While no one who made absinthe for Pernod (or anyone else) may be alive today, we really don't know what kinds of information they may have in the form of distiller's logs or documents on researches conducted in pre-Ban days.

 

 

I'm pretty sure if they wanted to invest the research into it, they could make great absinthe. Look at what a few individuals have done recently in creating L'Artisanal, 1797, and Wormwood Blanche.

Share this post


Link to post
Share on other sites

I know the test is entirely different. That is why I wrote that using two different methods the Martini Rosso (available in the US) showed two very different results.

 

If I'm not mistaken the FDA regulation text (found on the web) doesn't strictly apply to A absinthium but all Artemisias.

If that is the case, even the Absente must have undergone testing for thujone. I could be wrong.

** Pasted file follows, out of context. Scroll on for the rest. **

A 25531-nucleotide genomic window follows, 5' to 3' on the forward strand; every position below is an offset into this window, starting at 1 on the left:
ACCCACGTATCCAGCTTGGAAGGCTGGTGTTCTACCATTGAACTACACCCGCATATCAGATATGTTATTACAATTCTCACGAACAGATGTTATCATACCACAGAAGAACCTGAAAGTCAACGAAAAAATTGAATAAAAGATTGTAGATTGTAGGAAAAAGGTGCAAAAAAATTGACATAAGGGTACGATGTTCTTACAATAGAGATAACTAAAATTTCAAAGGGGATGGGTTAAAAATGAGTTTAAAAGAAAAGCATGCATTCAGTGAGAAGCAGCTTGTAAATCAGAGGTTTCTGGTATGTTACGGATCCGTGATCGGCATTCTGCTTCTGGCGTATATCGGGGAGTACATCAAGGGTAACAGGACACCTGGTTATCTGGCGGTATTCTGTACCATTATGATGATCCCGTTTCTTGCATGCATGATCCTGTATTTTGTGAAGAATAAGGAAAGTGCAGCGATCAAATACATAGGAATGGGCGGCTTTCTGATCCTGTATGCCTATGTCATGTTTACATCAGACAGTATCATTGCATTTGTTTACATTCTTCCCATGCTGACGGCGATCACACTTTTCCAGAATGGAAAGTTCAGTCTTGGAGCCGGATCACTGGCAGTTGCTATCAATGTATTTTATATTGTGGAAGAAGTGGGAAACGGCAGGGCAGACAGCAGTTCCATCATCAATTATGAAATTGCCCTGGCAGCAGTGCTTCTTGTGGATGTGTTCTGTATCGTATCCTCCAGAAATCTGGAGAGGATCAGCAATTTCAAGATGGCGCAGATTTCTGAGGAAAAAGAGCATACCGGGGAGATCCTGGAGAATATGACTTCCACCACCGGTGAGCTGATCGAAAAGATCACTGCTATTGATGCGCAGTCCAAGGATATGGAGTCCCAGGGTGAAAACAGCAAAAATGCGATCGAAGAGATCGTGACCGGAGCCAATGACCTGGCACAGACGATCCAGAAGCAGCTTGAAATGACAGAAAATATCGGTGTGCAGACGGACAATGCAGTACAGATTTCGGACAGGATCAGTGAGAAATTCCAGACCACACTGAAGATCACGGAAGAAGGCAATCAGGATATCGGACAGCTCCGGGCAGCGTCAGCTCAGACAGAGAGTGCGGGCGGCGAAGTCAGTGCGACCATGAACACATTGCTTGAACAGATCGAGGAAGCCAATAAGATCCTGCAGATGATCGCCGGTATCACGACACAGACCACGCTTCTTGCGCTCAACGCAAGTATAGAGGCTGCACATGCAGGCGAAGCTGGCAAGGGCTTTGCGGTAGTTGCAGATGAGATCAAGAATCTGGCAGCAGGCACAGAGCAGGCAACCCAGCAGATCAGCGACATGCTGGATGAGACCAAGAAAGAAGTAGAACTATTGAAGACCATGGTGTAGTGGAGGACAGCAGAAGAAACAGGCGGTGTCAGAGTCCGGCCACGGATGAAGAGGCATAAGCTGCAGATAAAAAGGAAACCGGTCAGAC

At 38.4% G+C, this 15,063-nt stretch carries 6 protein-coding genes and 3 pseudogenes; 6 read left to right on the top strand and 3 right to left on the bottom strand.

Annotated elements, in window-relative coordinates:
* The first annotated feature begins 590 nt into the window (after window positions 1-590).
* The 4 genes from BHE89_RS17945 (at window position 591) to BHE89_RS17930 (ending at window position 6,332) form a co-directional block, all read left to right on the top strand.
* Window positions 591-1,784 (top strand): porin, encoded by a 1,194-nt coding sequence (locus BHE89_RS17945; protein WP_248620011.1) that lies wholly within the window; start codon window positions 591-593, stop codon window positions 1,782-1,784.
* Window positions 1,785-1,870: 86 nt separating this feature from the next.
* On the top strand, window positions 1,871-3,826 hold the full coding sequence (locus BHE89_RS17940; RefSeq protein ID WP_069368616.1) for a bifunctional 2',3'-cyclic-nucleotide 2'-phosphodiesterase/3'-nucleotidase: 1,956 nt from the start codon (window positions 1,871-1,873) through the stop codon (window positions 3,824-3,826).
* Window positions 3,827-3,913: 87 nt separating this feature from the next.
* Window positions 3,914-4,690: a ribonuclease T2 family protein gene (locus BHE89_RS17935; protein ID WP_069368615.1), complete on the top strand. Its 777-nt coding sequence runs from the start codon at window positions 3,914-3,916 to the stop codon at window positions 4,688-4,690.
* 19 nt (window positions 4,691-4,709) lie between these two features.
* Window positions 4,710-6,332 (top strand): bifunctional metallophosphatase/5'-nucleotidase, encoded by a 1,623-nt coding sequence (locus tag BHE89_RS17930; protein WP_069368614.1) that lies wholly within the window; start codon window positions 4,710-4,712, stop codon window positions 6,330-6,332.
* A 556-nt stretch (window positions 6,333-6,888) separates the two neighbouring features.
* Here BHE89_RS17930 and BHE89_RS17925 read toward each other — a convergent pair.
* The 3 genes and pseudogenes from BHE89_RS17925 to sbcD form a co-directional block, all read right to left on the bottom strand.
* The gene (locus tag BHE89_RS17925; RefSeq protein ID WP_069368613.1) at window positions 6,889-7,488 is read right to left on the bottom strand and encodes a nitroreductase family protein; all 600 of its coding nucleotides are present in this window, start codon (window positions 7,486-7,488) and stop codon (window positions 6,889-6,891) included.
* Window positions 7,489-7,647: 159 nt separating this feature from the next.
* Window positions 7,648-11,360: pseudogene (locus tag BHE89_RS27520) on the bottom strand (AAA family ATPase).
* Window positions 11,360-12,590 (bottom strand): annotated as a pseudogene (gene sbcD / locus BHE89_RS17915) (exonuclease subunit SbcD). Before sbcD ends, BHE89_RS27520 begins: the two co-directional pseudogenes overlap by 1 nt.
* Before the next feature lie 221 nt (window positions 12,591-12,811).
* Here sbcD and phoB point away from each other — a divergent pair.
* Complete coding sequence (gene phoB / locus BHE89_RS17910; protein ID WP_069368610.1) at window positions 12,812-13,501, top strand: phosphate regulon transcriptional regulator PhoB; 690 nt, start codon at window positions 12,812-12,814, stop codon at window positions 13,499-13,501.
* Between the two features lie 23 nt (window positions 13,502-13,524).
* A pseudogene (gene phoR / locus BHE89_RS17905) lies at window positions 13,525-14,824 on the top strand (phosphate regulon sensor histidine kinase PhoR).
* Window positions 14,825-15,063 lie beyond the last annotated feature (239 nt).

It would be interesting to see how an absinthe that continously have tested in on 0.0 mg/l using GC and/or MS would test in the "FDA test method".

Share this post


Link to post
Share on other sites

Join the conversation

You can post now and register later. If you have an account, sign in now to post with your account.
Note: Your post will require moderator approval before it will be visible.

Guest
Reply to this topic...

×   Pasted as rich text.   Paste as plain text instead

  Only 75 emoji are allowed.

×   Your link has been automatically embedded.   Display as a link instead

×   Your previous content has been restored.   Clear editor

×   You cannot paste images directly. Upload or insert images from URL.

Loading...

×